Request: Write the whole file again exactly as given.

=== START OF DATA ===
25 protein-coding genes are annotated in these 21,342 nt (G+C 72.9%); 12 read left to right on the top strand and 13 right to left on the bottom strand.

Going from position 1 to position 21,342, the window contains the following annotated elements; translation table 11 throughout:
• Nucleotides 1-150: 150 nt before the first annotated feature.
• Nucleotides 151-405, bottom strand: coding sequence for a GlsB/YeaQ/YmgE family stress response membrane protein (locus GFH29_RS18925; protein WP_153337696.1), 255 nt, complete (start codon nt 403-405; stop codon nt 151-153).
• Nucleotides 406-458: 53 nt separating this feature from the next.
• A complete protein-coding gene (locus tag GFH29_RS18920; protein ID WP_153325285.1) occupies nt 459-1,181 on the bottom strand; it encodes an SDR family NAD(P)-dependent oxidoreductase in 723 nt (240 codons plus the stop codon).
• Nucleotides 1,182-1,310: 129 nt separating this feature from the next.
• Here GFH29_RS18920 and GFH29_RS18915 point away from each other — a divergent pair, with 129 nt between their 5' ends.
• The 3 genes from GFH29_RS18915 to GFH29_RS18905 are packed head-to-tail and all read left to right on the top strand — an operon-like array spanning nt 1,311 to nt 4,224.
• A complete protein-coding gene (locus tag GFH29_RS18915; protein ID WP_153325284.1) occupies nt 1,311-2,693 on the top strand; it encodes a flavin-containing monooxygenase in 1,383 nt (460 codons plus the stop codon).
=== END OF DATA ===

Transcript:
25 protein-coding genes are annotated in these 21,342 nt (G+C 72.9%); 12 read left to right on the top strand and 13 right to left on the bottom strand.

Going from position 1 to position 21,342, the window contains the following annotated elements; translation table 11 throughout:
• Nucleotides 1-150: 150 nt before the first annotated feature.
• Nucleotides 151-405, bottom strand: coding sequence for a GlsB/YeaQ/YmgE family stress response membrane protein (locus GFH29_RS18925; protein WP_153337696.1), 255 nt, complete (start codon nt 403-405; stop codon nt 151-153).
• Nucleotides 406-458: 53 nt separating this feature from the next.
• A complete protein-coding gene (locus tag GFH29_RS18920; protein ID WP_153325285.1) occupies nt 459-1,181 on the bottom strand; it encodes an SDR family NAD(P)-dependent oxidoreductase in 723 nt (240 codons plus the stop codon).
• Nucleotides 1,182-1,310: 129 nt separating this feature from the next.
• Here GFH29_RS18920 and GFH29_RS18915 point away from each other — a divergent pair, with 129 nt between their 5' ends.
• The 3 genes from GFH29_RS18915 to GFH29_RS18905 are packed head-to-tail and all read left to right on the top strand — an operon-like array spanning nt 1,311 to nt 4,224.
• A complete protein-coding gene (locus tag GFH29_RS18915; protein ID WP_153325284.1) occupies nt 1,311-2,693 on the top strand; it encodes a flavin-containing monooxygenase in 1,383 nt (460 codons plus the stop codon).